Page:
The Canterbury Tales: The Reeve's Tale
When the narrator introduces Symkyn, the miller, he describes him as a man who loves wrestling and fighting, carries multiple weapons, and stands around the market all the time just itching for a fight. The story implies that Symkyn is able to cheat his customers by scaring them into submission. We might read the brutal beating that Symkyn endures at the end of the tale as a just reward for his aggressive habits. However, the story links violence not just to punishment, but to sex, in the up-and-down motion of the fighting between Symkyn and Aleyn, which occurs right after the two have been in bed with each other, giving their fight homoerotic overtones. When Symkyn's wife knocks him over the head in a case of mistaken identity, she's hitting the man she should have had sex with, just as she accidentally had sex with the man she should have hit. The effect of all this is that violence blends into sex and vice versa, so that in the end, it's hard to tell where one ends and the other begins.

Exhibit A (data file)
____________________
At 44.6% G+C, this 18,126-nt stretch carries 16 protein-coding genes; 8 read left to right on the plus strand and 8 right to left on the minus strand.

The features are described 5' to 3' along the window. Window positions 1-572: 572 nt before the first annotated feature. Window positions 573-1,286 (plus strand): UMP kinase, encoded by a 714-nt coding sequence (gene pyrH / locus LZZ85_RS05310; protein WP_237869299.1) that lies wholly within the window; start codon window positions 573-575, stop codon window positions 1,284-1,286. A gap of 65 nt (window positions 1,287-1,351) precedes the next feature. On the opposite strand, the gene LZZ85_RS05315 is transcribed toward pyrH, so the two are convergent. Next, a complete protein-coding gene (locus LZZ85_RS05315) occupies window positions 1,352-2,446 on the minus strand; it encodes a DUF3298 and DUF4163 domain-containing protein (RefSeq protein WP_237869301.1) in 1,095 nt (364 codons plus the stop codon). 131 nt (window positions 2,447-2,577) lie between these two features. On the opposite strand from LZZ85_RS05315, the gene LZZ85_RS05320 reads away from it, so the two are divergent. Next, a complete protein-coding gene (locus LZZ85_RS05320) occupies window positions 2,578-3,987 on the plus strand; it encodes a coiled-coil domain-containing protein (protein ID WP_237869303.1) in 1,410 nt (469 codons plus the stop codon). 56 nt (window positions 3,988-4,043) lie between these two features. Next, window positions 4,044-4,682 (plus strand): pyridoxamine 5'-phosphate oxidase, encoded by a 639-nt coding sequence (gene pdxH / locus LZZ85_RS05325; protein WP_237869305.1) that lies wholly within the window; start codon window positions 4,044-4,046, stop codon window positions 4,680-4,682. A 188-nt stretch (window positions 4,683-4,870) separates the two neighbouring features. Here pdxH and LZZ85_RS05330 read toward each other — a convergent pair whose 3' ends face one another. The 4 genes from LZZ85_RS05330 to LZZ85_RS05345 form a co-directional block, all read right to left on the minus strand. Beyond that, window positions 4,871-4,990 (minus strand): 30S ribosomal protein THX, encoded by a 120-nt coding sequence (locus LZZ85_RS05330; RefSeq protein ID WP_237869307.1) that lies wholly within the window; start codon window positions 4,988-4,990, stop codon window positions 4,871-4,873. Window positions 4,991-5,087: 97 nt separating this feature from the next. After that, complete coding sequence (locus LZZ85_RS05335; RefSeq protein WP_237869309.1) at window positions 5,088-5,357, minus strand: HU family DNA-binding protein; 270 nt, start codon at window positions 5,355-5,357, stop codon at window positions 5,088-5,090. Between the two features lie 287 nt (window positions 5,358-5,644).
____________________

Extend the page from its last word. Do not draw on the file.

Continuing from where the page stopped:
Questions About Violence
- How do we know from "The Reeve's Tale" that Symkyn is a violent man? How does his violent nature affect his relationship with the townspeople? His customers?
- How does the violence in "The Reeve's Tale" shape our understanding of the sex that occurs in it, and vice versa?
- Is Symkyn's violent response to Aleyn's news that he slept with his daughter a fitting one? Why or why not?
Chew on This
"The Reeve's Tale" links violence with sex through the homoerotic overtones it gives to the fight between Aleyn and Symkyn.
The great deal of time "The Reeve's Tale" spends describing the weaponry, martial skills, and aggressive nature of the miller decreases the amount of sympathy we feel for him when he gets beaten up by Aleyn and John.